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Smoking and COVID-19: hospitalized smokers are far fewer than expected but have more severe disease

Jun 29, 2020

Researchers emphasize once again the need to examine nicotine as a potential therapeutic option for COVID-19 

Link: https://journals.sagepub.com/doi/10.1177/2040622320935765

Release summary text

A new study published in the journal “Therapeutic Advances in Chronic Disease” provides important insight to the issue of smoking and COVID-19. The number of smokers with severe COVID-19 that requires hospitalization is by far lower than expected based on population smoking rates. The very few smokers who are eventually hospitalized have higher odds for severe disease and adverse outcome.

Full text

Researchers from the University of Patras, University of West Attica, University of Catania and University of New York performed a meta-analysis of 30 studies on the association between smoking and COVID-19. This is the largest meta-analysis published on this subject till now, with a total of 11.104 hospitalized patients of whom 961 were smokers. The authors calculated the proportion of hospitalized patients with COVID-19 who were smokers compared to the population smoking rates. The latter was strictly adjusted for gender and age, which clearly underestimated the population rates and the expected smoking prevalence.

The proportion of COVID-19 patients who were smokers was 3-4 times lower than the expected (population-based) smoking prevalence, even with the strictest gender and age-adjustment. The very few smokers who ended up being hospitalized had 53-59% higher odds of having an adverse outcome compared with non-smokers.

Prof. Konstantinos Farsalinos, author of the study, made the following statement:

This is the largest meta-analysis of smoking and COVID-19, with 30 studies examined. It is also the first study that presented both the prevalence of smoking among hospitalized COVID-19 patients and its association with severe disease and adverse outcome. While we found that smoking was associated with higher odds of adverse outcome, we noticed that the number of smokers that develop severe COVID-19 that requires hospitalization was only 1.3rd – 1/4th the expected number. This is crucial in understanding the effects of smoking, since the accurate conclusion is that very few smokers get hospitalized for COVID-19, but this small proportion of smokers may have more serious disease than non-smokers. These findings fully support our hypothesis, presented since April, that nicotine could have therapeutic benefits in COVID-19. This needs to be urgently examined.


The findings of the study support that the increased risk for severe disease and adverse outcome is confined to hospitalized smokers and not to the general population of smokers. This has been a largely consistent finding that has been omitted in previous studies. The authors make a clear statement that smokers should be advised to quit. However, the very low number of smokers who get hospitalized for COVID-19 highlights once again the issue of pharmaceutical nicotine having potential beneficial effects on COVID-19, a hypothesis that has been recently presented in peer-reviewed publication and that needs to be further investigated, according to the authors.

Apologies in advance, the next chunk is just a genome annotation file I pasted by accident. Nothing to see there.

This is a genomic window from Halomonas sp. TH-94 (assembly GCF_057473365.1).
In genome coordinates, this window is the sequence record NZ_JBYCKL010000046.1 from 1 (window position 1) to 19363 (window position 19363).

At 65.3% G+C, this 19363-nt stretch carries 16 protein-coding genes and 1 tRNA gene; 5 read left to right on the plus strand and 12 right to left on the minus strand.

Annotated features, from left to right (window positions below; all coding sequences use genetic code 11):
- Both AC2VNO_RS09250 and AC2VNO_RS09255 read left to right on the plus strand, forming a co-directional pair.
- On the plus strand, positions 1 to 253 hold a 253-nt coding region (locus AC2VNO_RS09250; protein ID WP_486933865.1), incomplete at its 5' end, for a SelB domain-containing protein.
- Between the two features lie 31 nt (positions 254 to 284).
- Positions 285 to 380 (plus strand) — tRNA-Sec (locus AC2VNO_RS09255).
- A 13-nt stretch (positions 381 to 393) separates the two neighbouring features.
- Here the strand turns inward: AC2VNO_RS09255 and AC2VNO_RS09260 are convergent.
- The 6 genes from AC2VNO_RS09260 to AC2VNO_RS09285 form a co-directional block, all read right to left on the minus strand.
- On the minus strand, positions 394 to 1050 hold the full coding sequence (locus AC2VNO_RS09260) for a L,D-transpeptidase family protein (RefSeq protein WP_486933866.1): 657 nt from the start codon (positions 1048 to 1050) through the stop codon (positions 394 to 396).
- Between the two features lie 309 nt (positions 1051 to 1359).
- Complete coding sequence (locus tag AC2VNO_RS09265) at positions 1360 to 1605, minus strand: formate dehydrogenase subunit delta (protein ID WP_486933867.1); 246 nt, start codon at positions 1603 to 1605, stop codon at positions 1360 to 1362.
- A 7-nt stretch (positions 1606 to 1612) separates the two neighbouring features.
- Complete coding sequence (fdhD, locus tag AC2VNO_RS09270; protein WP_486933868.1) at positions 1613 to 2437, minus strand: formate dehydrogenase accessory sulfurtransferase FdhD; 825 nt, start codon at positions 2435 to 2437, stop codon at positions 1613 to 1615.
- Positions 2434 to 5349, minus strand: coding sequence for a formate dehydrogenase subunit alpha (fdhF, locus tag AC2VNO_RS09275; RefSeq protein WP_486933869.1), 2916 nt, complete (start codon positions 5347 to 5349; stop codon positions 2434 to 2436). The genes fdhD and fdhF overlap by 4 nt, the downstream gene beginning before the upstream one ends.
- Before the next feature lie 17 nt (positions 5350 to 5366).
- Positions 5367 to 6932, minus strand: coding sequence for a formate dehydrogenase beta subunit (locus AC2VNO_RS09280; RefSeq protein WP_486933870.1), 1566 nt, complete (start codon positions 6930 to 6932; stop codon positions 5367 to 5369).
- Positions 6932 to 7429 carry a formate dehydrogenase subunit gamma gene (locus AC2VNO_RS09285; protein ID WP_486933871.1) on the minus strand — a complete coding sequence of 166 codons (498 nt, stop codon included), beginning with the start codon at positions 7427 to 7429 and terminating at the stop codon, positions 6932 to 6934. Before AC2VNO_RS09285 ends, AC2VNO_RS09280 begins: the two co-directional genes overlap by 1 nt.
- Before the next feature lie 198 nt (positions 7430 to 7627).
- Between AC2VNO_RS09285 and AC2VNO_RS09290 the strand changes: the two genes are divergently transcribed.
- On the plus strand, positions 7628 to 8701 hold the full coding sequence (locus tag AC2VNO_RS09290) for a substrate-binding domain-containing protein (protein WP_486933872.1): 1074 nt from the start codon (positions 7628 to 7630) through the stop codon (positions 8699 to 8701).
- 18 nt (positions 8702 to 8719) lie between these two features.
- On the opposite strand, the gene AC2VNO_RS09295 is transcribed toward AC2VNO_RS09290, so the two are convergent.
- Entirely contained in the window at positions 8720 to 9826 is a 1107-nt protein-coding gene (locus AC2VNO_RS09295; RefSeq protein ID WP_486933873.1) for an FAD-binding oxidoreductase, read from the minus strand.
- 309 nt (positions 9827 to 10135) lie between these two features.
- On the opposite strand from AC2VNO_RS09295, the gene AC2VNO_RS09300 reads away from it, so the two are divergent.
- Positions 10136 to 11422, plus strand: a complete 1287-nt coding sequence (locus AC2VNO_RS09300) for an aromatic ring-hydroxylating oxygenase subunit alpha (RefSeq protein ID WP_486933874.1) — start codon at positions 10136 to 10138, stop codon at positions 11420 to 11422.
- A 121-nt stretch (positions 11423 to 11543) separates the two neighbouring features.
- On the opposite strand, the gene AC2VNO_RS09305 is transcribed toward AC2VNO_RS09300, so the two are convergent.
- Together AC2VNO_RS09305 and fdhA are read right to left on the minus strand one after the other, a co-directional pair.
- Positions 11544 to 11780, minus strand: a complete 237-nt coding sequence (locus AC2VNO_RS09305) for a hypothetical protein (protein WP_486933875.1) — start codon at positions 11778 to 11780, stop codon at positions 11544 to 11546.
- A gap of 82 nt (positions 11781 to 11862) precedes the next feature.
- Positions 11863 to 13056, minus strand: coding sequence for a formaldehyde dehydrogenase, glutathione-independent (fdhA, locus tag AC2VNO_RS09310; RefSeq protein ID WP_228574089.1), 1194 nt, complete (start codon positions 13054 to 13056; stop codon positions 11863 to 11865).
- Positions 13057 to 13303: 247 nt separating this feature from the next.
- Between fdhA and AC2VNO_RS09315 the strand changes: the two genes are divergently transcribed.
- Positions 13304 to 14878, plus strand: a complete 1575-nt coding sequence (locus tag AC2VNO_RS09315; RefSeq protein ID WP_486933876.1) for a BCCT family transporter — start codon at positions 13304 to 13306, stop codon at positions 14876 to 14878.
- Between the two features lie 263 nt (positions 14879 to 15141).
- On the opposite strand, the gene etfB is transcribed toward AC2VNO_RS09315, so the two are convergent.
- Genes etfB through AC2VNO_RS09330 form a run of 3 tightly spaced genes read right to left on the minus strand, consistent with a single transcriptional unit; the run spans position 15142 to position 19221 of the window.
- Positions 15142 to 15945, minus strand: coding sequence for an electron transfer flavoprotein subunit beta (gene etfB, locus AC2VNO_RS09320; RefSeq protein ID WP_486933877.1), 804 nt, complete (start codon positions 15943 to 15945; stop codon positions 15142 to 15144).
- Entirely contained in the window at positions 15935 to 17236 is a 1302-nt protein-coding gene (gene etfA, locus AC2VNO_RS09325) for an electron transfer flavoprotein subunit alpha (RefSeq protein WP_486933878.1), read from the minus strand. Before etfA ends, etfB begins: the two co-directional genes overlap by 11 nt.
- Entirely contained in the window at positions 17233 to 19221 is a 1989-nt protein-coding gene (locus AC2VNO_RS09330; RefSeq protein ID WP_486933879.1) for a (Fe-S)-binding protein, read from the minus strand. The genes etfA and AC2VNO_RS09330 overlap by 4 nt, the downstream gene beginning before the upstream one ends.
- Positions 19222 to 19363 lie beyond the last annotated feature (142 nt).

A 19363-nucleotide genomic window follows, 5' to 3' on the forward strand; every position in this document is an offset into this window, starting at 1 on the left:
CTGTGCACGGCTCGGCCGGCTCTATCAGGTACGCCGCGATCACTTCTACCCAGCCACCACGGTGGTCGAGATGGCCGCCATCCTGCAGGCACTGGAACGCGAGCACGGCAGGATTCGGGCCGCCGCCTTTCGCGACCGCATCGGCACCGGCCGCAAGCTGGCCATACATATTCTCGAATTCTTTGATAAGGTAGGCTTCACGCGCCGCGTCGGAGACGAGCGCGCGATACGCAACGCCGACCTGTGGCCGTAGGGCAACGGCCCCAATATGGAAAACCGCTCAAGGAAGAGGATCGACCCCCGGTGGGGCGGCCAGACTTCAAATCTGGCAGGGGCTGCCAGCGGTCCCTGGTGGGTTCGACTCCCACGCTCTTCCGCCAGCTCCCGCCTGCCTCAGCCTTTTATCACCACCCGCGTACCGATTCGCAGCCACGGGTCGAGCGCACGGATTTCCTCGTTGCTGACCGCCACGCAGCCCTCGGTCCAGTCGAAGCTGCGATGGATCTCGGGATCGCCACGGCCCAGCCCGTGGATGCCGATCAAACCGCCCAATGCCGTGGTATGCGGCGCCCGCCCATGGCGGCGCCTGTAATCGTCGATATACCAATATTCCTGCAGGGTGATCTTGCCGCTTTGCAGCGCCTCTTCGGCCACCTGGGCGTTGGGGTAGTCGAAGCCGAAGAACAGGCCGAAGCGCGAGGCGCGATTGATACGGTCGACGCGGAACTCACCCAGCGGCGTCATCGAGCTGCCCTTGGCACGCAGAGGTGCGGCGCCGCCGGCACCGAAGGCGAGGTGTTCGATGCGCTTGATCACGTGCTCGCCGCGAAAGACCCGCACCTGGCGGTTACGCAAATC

In fact, the study findings could be explained, at least in part, by the fact that nicotine intake is discontinued immediately after smokers enter the hospital, depriving them of the potential beneficial effects of nicotine.

Regarding the data, Prof. Riccardo Polosa, founder of the COEHAR, said:

“Whether tobacco smoking is truly protective for SARS-CoV-2 infection and/or COVID-19 outcomes is not yet certain. And the Jury is still out. But one thing is for sure. The counter-intuitive data on smoking prevalence in our meta-analysis do not incriminate smoking as a risk factor for susceptability to SARS-CoV-2 infection and to hospitalization for COVID-19. A corollary of this – given that combustion-free-nicotine-delivery-systems are much less toxic than cigarettes – is that vaping and using Heat-no-Burnt are highly unlikely to be a risk factor for COVID infection and/or disease”

GENERAL INFO:

Title . Current smoking, former smoking and adverse outcome among hospitalized COVID-19 patients: a systematic review and meta-analysis


Authors. Konstantinos Farsalinos, Anastasia Barbouni, Konstantinos Poulas, Riccardo Polosa, Pasquale Caponnetto, Raymond Niaura.

Therapeutic Advances in Chronic Disease. https://doi.org/10.1177/2040622320935765 

Supplemental material: https://journals.sagepub.com/doi/suppl/10.1177/2040622320935765

Press office: valeria.nicolosi@coehar.it